Our 18 month wellness check-up

Our visit with the pediatrician today did not include any vaccinations, which was a nice break for both of us. While we waited for the doctor to see us I was given the Ages and Stages Questionnaire (ASQ) as well as a screening questionnaire for tuberculosis, lead poisoning and domestic violence. I did not know that a domestic violence screen is routine at pediatrician visits but I think it is a wonderful thing. It provides women (and men) an opportunity to ask for help. I am positive this has helped women who were in an abusive relationship since their abuser is likely not expecting them to be given this opportunity at their child’s appointment. The benefits to children and women alike are the reason why the American Academy of Pediatrics recommends that this screening be done. In my mind even if just one out of every few hundred women are helped as a result, it is well worth it.

The ASQ focuses on the following areas: communication, gross motor skills, fine motor skills, problem solving, and personal-social. Each area is evaluated based on six questions for which you must answer, yes, sometimes, or not yet. The purpose of the ASQ is to screen for developmental delays. The Ages and Stages website states, “Because developmental and social-emotional delays can be subtle and can occur in children who appear to be developing typically, most children who would benefit from early intervention are not identified until after they start school. Even pediatricians, the child health specialists, fail to detect delays more than 70% of the time when they rely on clinical judgment alone.”  This alone is plenty of reason to screen. The earlier any potential delays are identified, the sooner that child can receive treatment. For more information about this screening you can visit their website by clicking here.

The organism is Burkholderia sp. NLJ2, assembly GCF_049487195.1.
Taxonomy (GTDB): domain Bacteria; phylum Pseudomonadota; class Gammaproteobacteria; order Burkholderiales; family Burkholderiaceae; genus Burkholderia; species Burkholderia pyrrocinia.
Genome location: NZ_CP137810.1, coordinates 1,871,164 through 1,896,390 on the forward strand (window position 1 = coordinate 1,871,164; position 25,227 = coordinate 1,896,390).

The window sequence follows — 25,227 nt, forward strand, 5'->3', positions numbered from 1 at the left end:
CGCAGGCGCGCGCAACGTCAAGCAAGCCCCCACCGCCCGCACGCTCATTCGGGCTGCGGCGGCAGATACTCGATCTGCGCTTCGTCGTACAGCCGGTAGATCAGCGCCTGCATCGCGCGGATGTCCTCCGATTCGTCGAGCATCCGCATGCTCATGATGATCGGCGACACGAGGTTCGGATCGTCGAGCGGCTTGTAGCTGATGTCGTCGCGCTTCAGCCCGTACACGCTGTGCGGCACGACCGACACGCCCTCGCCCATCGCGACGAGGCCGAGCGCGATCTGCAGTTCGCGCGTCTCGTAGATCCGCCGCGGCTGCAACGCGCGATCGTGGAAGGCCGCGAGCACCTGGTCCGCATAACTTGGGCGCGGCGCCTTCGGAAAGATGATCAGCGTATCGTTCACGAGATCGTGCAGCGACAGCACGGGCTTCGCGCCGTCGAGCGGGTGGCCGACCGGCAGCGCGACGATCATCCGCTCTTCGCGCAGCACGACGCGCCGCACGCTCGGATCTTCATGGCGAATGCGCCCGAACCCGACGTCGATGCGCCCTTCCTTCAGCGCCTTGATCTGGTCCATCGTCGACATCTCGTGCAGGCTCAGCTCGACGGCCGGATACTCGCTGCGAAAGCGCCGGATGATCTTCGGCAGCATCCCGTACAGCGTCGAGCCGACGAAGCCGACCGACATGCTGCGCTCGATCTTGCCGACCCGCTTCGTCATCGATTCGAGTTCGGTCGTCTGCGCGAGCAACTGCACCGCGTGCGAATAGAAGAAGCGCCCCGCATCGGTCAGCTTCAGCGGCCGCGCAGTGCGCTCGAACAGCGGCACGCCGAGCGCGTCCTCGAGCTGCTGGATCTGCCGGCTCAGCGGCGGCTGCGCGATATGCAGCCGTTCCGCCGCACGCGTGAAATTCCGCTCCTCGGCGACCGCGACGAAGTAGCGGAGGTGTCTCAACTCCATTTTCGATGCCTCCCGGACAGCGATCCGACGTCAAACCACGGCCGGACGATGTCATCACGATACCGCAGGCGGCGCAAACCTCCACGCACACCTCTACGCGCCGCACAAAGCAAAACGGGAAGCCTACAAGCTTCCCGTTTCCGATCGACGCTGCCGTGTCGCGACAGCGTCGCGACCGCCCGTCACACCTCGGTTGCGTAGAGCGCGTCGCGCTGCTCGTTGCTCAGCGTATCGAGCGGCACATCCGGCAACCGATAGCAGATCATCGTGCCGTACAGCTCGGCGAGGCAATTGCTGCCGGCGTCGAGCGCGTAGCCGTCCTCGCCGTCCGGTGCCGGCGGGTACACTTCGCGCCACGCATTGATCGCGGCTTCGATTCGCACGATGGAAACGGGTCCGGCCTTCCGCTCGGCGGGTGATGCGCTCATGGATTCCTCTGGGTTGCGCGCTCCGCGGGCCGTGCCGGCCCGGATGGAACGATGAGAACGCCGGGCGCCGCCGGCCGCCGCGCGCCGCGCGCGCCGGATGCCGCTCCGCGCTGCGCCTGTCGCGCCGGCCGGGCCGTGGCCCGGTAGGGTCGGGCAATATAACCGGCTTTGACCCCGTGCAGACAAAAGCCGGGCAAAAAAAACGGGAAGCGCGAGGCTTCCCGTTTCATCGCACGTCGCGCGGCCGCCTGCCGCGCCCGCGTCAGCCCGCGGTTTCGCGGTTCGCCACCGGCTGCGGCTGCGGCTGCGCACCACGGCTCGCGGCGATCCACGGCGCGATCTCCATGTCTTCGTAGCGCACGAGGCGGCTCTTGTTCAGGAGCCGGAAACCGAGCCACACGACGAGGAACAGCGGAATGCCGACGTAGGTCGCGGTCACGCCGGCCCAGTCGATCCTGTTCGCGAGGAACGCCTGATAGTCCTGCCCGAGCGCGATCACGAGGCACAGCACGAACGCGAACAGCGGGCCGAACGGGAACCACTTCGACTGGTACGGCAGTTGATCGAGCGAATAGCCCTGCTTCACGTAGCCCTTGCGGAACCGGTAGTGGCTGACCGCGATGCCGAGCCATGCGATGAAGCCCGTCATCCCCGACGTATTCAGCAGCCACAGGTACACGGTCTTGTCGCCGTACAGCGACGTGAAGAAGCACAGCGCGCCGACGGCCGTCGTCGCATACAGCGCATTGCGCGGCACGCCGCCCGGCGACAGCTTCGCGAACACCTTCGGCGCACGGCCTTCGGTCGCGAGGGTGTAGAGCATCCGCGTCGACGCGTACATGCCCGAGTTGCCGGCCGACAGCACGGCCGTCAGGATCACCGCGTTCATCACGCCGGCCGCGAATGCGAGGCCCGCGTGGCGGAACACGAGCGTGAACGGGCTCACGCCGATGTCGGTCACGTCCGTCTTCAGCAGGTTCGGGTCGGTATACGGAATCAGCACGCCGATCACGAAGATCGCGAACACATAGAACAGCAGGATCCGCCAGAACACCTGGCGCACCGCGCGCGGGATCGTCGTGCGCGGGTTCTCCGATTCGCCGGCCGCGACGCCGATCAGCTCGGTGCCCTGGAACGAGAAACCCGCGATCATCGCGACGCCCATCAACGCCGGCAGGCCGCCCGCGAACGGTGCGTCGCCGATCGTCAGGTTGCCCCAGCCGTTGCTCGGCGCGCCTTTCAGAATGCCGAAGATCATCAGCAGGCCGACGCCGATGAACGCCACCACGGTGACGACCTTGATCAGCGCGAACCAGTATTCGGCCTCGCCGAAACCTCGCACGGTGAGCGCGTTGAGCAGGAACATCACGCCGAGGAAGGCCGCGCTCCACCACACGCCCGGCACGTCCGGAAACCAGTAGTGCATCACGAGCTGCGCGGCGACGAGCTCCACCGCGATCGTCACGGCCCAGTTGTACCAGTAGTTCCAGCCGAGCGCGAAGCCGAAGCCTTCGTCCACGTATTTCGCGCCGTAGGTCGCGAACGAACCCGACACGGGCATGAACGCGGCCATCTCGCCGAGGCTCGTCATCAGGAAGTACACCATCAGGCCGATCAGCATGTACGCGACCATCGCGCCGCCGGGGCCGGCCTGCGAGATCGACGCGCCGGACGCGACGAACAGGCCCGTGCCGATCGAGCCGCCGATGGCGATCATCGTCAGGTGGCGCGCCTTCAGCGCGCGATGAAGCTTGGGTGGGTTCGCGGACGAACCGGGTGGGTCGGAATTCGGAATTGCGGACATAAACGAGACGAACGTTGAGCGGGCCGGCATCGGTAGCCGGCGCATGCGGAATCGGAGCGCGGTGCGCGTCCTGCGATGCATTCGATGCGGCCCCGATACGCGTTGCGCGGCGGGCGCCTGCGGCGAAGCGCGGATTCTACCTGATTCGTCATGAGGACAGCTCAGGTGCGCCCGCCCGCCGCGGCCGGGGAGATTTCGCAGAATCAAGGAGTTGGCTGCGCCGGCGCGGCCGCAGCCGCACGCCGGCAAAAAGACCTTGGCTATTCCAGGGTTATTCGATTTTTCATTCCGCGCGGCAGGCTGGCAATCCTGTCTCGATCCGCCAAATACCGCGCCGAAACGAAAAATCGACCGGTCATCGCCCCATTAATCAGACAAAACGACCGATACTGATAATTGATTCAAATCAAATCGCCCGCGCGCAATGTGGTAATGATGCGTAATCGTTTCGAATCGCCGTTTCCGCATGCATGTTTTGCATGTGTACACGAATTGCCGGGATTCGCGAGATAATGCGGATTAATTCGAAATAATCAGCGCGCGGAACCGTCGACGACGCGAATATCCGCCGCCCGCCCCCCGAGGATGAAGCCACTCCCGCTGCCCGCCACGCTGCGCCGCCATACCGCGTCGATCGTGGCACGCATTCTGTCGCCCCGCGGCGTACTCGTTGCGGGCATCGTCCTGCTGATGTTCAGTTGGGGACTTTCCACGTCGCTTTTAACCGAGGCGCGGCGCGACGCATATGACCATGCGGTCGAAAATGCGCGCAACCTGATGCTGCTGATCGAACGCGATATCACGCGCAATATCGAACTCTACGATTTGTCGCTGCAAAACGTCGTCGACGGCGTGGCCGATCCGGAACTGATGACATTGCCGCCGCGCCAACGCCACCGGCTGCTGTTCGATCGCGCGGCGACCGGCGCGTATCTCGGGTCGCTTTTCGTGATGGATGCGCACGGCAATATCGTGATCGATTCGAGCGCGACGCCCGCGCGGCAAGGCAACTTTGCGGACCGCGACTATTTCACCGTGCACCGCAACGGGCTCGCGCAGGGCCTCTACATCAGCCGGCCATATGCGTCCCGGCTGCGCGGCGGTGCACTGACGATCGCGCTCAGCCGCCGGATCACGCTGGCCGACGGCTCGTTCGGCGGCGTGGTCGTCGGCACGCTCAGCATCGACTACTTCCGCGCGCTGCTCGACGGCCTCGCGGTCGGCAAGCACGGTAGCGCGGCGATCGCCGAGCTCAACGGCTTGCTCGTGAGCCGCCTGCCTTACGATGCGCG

Here are Diego’s stats at 18 months:

Weight: 26 lbs

Height: 30 3/4 inches

Head circumference: 19.5 inches

Our next appointment is after his second birthday.

In the waiting room at the pediatrician's.

In the waiting room at the pediatrician’s.

 

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